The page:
Tag Archives: Levy Mwanawasa

Grade 12 Certificate Is Not the Only Qualification, Stop Demanding It

E. Munshya, LLB., LLM, M.Div., MBA To borrow from the late Justice Antonin Scalia, Zambia has a written constitution which “says what it says and does not say what it does not say”. Barring some concepts that are deeply tied to constitutionalism, the Zambian constitution should be interpreted from the intention of its written text. It is not surprising that

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Damaging Zambia: Why parliamentary floor-crossing dents our democracy

By Elias Munshya, LLM, M.Div., M.A., LLB, B.A.  Multi-party participatory democracy is deeply weaved in the very fabric of Zambian democracy. It should be an offence under the penalty of treason to undermine our democratic foundations fortified by the concrete beams of multipartyism. Zambians fought Kenneth Kaunda’s one-party participatory democracy because we knew the benefit that lay in having parties

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One Zambia, Many Vultures: Towards a More Humane Politics During Presidential Illness

By E. Munshya, LLB (Hons), M.Div. The question is not really about whether President Sata is sick or not. The question is about how the nation and its political players should conduct themselves in moments of alleged presidential illness. When a president falls ill, or rather when allegations of presidential illness become apparent, we as a people have some choices.

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The Temptation of Nevers Sekwila Mumba (Part II): A Turbulent Vice-President

By E. Munshya wa Munshya In 2008, as President Levy Patrick Mwanawasa was reflecting on his legacy, one issue he had to confront was whether he had any regrets in choosing Nevers Mumba for his Vice-President from 2003 to 2004. According to Malupenga (2010), President Mwanawasa hoped that in future Zambians will come to the same conclusion he had come

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The Temptation of Nevers Sekwila Mumba (Part III): Keeping the Ambition Alive

By Elias Munshya wa Munshya Dr. Nevers Sekwila Mumba believes that political parties are not the centre of the political process, people are. As such, he sees nothing wrong with changing parties, starting new ones, disbanding others and going back to the parties that disowned him. Political parties for Nevers are tools that a person can use to aspire for

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The Temptation of Nevers Sekwila Mumba (Part I): Politics of Personal Sacrifice

By E. Munshya wa Munshya It is Frank Talk time on prime time television in the early 1990s. One evening, the whole nation is listening in as journalist Frank Mutubila introduces his guest on ZNBC TV. Pastor Nevers Mumba sits confidently in his chair. Next to him is his wife. They are appearing on a program that follows and features

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Carnage at Kasumbalesa: What PF Government Should Do To Stop the Bloodshed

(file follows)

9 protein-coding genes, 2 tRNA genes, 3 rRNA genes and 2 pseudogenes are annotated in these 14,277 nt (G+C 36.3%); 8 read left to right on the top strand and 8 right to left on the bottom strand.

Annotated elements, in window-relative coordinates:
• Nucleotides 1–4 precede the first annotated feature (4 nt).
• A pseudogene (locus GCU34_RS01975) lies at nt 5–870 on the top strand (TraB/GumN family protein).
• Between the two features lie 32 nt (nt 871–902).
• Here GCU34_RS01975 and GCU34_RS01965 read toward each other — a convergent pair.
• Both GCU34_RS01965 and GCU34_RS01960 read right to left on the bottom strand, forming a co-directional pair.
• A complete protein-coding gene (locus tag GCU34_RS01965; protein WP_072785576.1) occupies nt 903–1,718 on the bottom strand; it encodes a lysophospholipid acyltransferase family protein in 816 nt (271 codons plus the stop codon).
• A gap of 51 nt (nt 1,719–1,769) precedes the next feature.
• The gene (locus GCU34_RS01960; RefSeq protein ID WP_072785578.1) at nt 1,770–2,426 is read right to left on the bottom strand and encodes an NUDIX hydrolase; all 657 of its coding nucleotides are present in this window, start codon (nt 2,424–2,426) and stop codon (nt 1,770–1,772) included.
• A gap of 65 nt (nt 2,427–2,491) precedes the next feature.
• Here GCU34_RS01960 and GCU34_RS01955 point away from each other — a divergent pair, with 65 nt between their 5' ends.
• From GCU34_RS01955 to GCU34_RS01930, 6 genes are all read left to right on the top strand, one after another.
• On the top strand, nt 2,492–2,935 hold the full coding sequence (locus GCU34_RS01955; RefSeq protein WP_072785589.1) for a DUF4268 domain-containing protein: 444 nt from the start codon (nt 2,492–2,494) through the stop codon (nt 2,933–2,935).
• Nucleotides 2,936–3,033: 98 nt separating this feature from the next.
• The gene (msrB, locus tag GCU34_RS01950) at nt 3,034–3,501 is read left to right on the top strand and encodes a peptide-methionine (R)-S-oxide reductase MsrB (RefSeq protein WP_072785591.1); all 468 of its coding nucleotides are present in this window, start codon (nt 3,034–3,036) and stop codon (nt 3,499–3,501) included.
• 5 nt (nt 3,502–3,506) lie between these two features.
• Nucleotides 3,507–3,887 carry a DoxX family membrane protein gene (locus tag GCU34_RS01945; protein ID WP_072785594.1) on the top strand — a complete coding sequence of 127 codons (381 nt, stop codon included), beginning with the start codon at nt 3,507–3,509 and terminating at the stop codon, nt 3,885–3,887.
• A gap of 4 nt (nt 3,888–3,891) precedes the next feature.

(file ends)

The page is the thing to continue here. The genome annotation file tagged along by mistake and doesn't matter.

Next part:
E. Munshya, LLB (Hons), M.Div  On Wednesday, 11 April 2007 President Levy Mwanawasa fired one of his most influential cabinet ministers. According to Levy, Vernon Johnson Mwaanga (VJ) had seriously misconducted himself when he was sent as a special envoy to the Democratic Republic of Congo (DRC).  Whatever happened that Wednesday morning remains relevant today. But it is only useful

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One Zambia One Kandolo: Mwanawasa, Cabbages and the Politics of Insults

 E. Munshya, LLB (Hons), MA, MDiv. President Levy Mwanawasa (Zambian President from 2002 to 2008) was a controversial figure. Without doubt he has gone into history as one of the most contentious presidents. Several things about Mwanawasa are contentious. Just how he was called from political retirement to become Chiluba’s preferred MMD presidential candidate ruffled a lot of feathers within

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“Stupid Idiots”: Presidential Insults From Kenneth David Kaunda to Michael Chilufya Sata

 Munshya wa Munshya “To insult or not to insult.” That has been the question we have had to contend with from our presidents since 1964. Zambia’s history with presidential foul language and insults is not new. We, in fact, started having presidential foul language as soon as our nation was born. In this article, I draw upon the history of

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Bombasa Dribblers: Why Rupiah Banda is Winning Against Sata Where Frederick Chiluba Lost to Mwanawasa

By E. Munshya wa Munshya Frederick Jacob Titus Chiluba was never part of the political elite that developed in Zambia after independence in 1964. He was an outsider. In fact, this is the only reason that made him more attractive to his MMD colleagues in 1990 to challenge Kaunda in the first multiparty elections since independence. As such, Chiluba was

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